Here we go again

It’s no secret that ACOA, the provincial government and local economic development commissions in New Brunswick (and about a dozen other smaller economic development organizations such as the CBDCs, aboriginal groups, etc.) have been focused on creating ‘entrepreneurs’ for many years now. Back in the 1950s, 1960s and 1970s most of the effort was around attracting industry or at least helping established businesses grow through increased trade.

I have a theory on why this changed. Actually I think it was a multifaceted issue including things like the lack of success attracting industry here back then, the recessions in the 1980s/1990s and more recently the obsession by Industry Canada in the 1990s on Michael Porter and his clusters (he was paid an egregious sum of money by Industry Canada and came to the conclusion there were no – count ’em none – clusters in New Brunswick). If Porter is your guru and Porter is obsessed with growing clusters and you have none in New Brunswick, well, you do the math.

Anyway, I digress.

I think that governments decided in an era of 14% unemployment that encouraging unemployed people to start their own businesses would be a good way to reduce unemployment and actually limit their costs. You pay a guy 10k as a startup loan for his little new business and he comes off the EI rolls – at least for now. When I was at the Greater Moncton Economic Commission, I would say the majority of folks coming through the door were unemployed, couldn’t find a job and so they wanted to start their own business.

Bill Gates in the making.

Actually, all jokes aside, I thought this was crazy. I applauded the guys that turned these would be ‘entrepreneurs’ away because of a terrible business plan or not having thought anything through. In fact, I wanted the economic development officer that had the most rejections to get the prize compared to the guy who had the most new business startups.

The reason for this is simple. We have an 80% failure rate in small biz start ups in New Brunswick (within five years). Most of these people start small businesses. Most end up either going bankrupt or earning even less money than they earned when employed. Most – certainly not all – would have been far better off working in a medium to large sized firm that offers good pay and good benefits (hopefully a pension).

And, if economic development organizations had flipped their priorities (now 80% effort on small biz creation & growth/20% on attracting good quality, multinational firms) and put the majority of effort on attracting firms, we may have had good jobs for many of these folks instead of a shattered dream lubricated with false expectations and government funding.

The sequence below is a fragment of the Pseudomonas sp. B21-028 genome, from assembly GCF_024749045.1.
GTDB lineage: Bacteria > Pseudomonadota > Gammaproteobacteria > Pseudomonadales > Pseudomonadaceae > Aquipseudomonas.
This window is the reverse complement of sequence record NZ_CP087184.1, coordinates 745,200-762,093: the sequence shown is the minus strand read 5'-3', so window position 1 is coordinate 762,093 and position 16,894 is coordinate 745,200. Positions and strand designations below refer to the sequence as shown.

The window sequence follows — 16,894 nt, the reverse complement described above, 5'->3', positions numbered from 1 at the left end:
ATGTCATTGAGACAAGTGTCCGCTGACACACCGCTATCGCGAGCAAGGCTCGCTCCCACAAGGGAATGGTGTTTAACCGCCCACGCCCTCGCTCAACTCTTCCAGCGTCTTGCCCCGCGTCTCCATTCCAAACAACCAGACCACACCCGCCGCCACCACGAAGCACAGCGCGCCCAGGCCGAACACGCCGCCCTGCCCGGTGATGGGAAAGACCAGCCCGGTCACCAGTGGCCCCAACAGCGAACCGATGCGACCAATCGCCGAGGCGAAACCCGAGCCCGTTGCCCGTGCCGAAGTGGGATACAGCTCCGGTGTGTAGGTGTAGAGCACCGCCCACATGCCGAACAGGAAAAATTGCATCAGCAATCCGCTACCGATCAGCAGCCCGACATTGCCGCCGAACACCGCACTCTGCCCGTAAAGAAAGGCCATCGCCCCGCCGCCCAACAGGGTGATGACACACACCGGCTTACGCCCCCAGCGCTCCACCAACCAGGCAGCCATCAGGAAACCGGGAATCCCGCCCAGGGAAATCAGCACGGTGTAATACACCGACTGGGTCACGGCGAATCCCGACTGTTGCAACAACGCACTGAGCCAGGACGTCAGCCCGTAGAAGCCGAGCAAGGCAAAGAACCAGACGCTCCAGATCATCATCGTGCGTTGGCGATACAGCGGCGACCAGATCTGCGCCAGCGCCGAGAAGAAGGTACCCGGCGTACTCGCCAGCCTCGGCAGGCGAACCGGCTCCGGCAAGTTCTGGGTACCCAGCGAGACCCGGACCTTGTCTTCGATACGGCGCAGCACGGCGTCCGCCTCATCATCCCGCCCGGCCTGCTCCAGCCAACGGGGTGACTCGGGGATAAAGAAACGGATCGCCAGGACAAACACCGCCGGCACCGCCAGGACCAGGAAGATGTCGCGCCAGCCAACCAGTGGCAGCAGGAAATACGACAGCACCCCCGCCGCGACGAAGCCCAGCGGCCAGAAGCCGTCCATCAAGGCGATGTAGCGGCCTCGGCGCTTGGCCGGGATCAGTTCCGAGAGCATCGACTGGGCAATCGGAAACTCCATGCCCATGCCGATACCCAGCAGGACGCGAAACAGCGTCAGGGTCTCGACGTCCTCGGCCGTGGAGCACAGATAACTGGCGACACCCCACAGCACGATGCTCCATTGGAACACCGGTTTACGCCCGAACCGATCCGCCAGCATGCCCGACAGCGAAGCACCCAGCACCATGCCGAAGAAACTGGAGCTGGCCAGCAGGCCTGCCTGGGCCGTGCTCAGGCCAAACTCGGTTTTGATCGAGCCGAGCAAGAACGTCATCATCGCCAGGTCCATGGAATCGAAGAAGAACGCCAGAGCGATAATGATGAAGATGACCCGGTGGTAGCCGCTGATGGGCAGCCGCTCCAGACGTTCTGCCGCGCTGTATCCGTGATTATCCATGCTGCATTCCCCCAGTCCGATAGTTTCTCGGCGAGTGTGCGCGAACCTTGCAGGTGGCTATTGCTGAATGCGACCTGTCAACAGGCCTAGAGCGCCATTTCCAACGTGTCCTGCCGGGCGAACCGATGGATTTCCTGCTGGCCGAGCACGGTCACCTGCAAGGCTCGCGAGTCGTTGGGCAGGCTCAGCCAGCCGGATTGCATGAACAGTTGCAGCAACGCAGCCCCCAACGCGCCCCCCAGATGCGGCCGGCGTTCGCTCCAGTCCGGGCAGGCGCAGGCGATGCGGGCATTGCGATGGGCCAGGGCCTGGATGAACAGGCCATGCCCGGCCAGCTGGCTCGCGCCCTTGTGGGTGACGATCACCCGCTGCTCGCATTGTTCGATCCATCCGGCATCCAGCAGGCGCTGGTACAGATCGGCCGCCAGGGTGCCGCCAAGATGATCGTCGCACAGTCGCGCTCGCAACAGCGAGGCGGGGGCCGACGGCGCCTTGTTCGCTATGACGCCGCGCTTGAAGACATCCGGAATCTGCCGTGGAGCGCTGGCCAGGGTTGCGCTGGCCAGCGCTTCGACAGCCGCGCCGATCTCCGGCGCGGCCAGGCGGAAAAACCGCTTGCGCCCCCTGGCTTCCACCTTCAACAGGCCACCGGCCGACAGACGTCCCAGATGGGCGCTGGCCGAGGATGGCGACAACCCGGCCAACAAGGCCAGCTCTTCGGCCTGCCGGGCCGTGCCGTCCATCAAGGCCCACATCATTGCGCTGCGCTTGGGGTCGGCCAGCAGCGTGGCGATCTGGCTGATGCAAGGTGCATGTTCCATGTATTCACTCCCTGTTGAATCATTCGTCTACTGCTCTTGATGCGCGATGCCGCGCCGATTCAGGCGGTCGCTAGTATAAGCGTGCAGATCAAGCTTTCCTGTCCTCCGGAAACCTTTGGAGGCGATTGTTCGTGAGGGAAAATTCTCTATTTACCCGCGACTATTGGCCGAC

Why am I mentioning this? Because in an era of 7% unemployment and people leaving the province in droves, I started to believe that our governments were figuring this out. Figuring that after almost 30 years of spending ultimately billions on ‘entrepreneurship’ and ‘export development’ New Brunswick still has the second lowest rate in Canada for small business startups that survive and grow. Figuring out that after 30 years of trying to help small NB companies ‘export’, we still have the second lowest rate of value added exports in the country (non-resources based). Figuring out that the best way to truly uncover and foster entrepreneurship is to have a healthy medium and large sized industrial base. These firms end up annoying some of their best and brightest, they leave and start competing businesses (look at Nortel for cripes sake – half the spinoffs in Ottawa are disgruntled Nortel workers).

In New Brunwick, we take kids with no experience (the BDC’s Young Entrepreneur Award winning and now defunct Skate to Snow in Moncton) and convince them they can be great. Or we take folks that are unemployed, scared about their future and we stuff a brochure in their hands telling them they can be an ‘entrepreneur’. Madness.

But now I hear there is going to be stepped up efforts to create more ‘entrepreneurs’. I hope I am wrong about this. At the same time, I read about a new RBC survey that found almost a quarter of a million (230,000) Atlantic Canadians are making plans to start up their own businesses, and 25 per cent (60,000) of these aspiring entrepreneurs hope to become their own bosses within the next year.

Groan. More people without pensions. More people trying to compete with Walmart for retail goods and McDonald’s for the restaurant biz.